On saturday morning around 9:00 a.m. on the top of the three mile wide plateau that is Wilson Mountain in Sedona Arizona, I encountered a bear. There was no one else around. Just me and the bear. I was walking along the trail daydreaming about sunsets and pretty girls when I suddenly heard a twig break. Thinking it was another hiker or possibly a bunny rabbit, I quickly looked around. What I saw was about 3-4 feet tall on all fours and weighing I would guess around 400 pounds covered in brown fur walking 25 yards away from me. (I found out later that it was probably a harmless 'black bear' which happened to have brown fur.) It made eye contact with me for a moment before slowly tramping away the opposite direction. I was scared. I also wanted to get a picture, but since my brand new digital camera makes a little jingle when it turns on, I didn't want that jingle to be the trigger mechanism for this bear's inner human killing rage. The camera stayed in its case. I quickly tried to remember what the best thing is to do when a bear charges--look big and yell? fall into a fetal position and play dead? run away? stay still? climb a tree? I ruled out climbing a tree since I was quite sure bears could climb trees, but I couldn't decide on the other options. So I just kept walking on the trail, quickening my pace (and heart rate)while constantly looking behind my back to see if I was being hunted-muttering over and over again "I saw a bear, I saw a bear.."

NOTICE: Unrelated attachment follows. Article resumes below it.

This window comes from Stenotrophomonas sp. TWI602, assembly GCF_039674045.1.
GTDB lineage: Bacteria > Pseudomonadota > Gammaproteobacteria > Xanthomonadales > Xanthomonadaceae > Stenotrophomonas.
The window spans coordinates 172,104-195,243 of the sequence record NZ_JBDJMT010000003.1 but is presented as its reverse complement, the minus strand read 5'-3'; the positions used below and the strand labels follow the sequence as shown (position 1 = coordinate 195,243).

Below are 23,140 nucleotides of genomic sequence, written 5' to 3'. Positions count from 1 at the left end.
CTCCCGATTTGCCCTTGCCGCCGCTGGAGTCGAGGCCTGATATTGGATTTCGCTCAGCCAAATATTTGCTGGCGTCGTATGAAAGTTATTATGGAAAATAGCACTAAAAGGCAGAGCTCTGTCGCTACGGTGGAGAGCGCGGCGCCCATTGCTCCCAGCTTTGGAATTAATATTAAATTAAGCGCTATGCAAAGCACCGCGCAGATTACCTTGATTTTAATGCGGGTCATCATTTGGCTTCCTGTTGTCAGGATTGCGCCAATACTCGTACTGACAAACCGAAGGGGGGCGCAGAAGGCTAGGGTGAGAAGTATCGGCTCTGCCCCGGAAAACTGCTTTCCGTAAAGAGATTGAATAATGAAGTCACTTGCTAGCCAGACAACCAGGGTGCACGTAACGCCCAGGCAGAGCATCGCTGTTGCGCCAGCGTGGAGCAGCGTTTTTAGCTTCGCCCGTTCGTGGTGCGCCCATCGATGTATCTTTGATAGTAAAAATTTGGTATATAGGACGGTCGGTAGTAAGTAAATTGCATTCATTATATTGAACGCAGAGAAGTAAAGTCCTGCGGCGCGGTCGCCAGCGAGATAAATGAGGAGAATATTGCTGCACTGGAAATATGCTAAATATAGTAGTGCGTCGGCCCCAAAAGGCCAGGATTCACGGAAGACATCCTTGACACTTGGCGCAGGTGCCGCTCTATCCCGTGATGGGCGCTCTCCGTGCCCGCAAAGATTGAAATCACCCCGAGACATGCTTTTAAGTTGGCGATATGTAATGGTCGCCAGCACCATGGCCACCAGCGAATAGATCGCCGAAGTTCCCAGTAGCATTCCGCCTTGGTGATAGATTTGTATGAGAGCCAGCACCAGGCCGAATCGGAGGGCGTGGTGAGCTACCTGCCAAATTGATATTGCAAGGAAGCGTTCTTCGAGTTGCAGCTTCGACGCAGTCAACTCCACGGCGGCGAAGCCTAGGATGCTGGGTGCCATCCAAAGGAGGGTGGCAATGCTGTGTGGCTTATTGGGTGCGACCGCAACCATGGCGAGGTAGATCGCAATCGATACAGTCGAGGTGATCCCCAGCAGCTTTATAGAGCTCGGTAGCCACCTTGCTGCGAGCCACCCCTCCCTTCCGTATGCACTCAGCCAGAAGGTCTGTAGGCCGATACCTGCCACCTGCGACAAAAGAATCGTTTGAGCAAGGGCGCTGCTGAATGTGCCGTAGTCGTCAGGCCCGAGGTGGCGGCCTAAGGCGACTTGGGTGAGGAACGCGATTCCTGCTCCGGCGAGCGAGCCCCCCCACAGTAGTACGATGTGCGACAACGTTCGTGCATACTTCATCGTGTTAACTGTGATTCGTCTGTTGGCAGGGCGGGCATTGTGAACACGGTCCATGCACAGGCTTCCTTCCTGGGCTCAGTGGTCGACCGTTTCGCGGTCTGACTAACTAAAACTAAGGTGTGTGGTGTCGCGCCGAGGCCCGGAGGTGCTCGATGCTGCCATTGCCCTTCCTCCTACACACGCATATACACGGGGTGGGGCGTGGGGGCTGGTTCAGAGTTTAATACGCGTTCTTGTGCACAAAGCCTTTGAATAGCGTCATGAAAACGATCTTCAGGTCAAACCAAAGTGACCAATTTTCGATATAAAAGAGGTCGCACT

Soon, I was on the downward trail and safely away from the foresty plateau that is home to at least one scary looking bear. About 15 minutes later, I came across a pair of hikers who were on their way up. Here was my dilemma: Should I tell the hikers about the bear encounter? Would I want to know if a hiker coming down the mountain had seen a sometimes carnivorous beast in the vicinity of my destination? I'm not sure. How would they react if I told them? Would they become excited at the prospect of a bear sighting? If so, then it might have been a real disappointment if the bear didn't turn up. Or, would they have become overly frightened and allowed the possibility of running into bears ruin their Sedona adventure? I made a mental note to investigate the proper etiquette on whether or not to divulge a bear sighting to oncoming hikers.
As we passed, the hikers, a middle aged couple probably from Connecticut and clearly out of breath said, "good morning". They asked me if the hike was worth it. I nodded and said "Absolutely." Then I added, "Make sure you have your camera ready."
"As an adolescent I aspired to lasting fame, I craved factual certainty, and I thirsted for a meaningful vision of human life - so I became a scientist. This is like becoming an archbishop so you can meet girls."